The Duopoly and how it has Legalized Corruption
Before we get into it, let's get the definition down as the precedent. Merriam-Webster defines corruption as, “dishonest or illegal behavior especially by powerful people (such as government officials or police officers)." It’s pretty easy to see what happens in this nation as corruption when the two political parties who are in power for the greater part of two centuries basically snuff out any other competitors and can seemingly make all the rules they want. This is particularly apparent when it comes to so-called elected representatives and senators from their respective states they're from. One of the issues that highlights this ever so delightfully is the matter of marriage equality.
Same-Sex Marriage (Gay Marriage)
The majority of Americans agree and would like to see same-sex couples have the same legal recognition and rights opposite-sex couples do in marriage. In 2021, the percentage was 70%. In 2022, it’s now 71%. This is roughly a supermajority in America and, out of all the issues plaguing this country, almost everyone agrees to the right to marry. Still somehow 157 Republicans voted “Nay” for the “Respect for Marriage Act." Mathematically, if every representative who cares about their voters looked at the statistics within their voter base, there would be 301 votes for "Yea."
The Stair Party’s three main goals of self-determination, humanity over ideology, and decentralization address this issue and implement concrete reforms to reverse such anti-democratic and anti-American practices. In this article, we're specifically covering representative democracy and decentralization in modern politics. Some people would argue that more democratic or decentralized solutions would lead to gridlock or inefficiency. So, let's look at the most recent Supreme Court decision for guidance.
Federalism and the Supreme Court
The overturning of Roe v Wade is a historic and necessary decision. It restored the separation of powers and the devolution of constitutional authority back to the states. A republican (the form of government not the political party) association where individuals band to make communities to create a society. America is founded on the ideal of voluntary subservience to the law and protecting said communities. What happens when disputes arise? The Supreme Court is there to settle said disputes and where respective parties can go their separate ways. In order to get a better idea of what is trying to be captured, lets look at how the Coronavirus pandemic popularized the acceleration of political decentralization among moderate and working-class Americans.
The Pandemic and Decentralization
The pandemic has created the largest disruption in the daily lives of the globe on unprecedented levels. So much so that the only time something has come close was roughly two decades prior. Authoritarian policies have shone brightly in the faces of Americans showing truly how large and bureaucratic these federal institutions have become. While officials are focused on reopening policies from late 2020 and deep into 2021, the real focus for many people have been governing practices. Many of these institutions have waived or changed many of their traditional regulations to avoid the disastrous delays in medical tests, delivery services, and staffing shortages. One of the best examples is the increasing intervention from the Federal Reserve again which showed Americans the radical levels of absolutism the aforementioned institutions have reached.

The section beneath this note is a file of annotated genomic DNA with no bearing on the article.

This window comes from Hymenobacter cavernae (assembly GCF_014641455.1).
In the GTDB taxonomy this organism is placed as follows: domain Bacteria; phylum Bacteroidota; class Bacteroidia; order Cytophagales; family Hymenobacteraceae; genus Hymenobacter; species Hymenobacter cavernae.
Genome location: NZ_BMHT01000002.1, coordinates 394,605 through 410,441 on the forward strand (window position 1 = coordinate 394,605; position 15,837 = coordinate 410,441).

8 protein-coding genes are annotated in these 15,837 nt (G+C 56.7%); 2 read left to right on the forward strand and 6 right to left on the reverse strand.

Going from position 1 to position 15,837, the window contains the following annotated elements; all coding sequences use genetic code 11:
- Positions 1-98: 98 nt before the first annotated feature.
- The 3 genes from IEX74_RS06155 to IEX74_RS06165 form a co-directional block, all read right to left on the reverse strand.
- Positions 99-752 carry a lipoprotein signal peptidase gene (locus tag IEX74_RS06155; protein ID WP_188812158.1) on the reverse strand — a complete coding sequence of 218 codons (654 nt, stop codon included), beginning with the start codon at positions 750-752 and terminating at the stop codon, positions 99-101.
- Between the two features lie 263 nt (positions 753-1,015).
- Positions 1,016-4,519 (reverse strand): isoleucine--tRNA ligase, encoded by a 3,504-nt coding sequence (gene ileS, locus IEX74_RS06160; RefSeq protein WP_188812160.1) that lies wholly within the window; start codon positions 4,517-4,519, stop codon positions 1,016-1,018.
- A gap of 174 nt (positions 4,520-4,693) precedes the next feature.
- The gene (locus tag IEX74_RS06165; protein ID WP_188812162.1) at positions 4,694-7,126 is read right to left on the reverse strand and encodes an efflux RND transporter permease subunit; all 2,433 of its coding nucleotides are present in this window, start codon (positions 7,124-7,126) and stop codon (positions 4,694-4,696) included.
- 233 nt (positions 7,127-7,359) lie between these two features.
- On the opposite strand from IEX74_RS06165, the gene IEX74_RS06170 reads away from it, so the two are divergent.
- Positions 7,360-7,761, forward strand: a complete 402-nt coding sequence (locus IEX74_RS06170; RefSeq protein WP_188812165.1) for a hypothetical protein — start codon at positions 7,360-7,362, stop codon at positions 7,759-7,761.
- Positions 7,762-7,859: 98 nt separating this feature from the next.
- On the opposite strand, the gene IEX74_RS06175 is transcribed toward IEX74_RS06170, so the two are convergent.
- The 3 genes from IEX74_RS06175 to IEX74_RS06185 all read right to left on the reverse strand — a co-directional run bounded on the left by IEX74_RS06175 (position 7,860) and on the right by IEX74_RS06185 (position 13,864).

Given the hyperpartisanship and polarization of modern politics, under the guidance of president Trump (despite his foolish rhetoric that the White House has full authority over individual state governments), it was these state governments and the respective Governors that led us through the pandemic. For good or for worse, they were forced to take on leadership like no other time in American history up until this point. For many, this was the first time they’ve even heard the name of their Governors. The division between such states in respect to higher levels of restrictions or lower such as New York, Michigan and California being strict and Florida, North Dakota or Texas being less, has highlighted attention of the outcomes from these policies and the blatant propaganda consequently. As a result of the pandemic, each state and their budgets were faced with major challenges in 2020-2021 when it comes to tax revenue. Therefore, question arose: should the federal government bail them out? A counter question was proposed: why should Florida bailout New York? This puts a ton of weight on the differences in governing practices between the two similarly sized states in terms of population and/or land geography.
Given the situation, it is increasingly apparent that the federal government has no stomach for fiscal restraint with stimulus programs and increasing our national debt (as the Stair Party has been consistently highlighting for over a year now). Thankfully, one of the positives from the pandemic in prospect of American citizens is a renewed shared experience and unity around economic policy for most Lower and Middle Class Americans which is great for democratic and free-market aspirations. However, in the modern age of politics, the Coronavirus pandemic will continue to leave America as divided as ever thanks to the Duopoly's shenanigans as well as their ideological hold on hyperpartisan voter). National tragedies tend to bring countries together and this much is true about America. If we have any hope in bringing this nation from its knees by building a new republic based in humanity, then we have to take aim at the two-party system.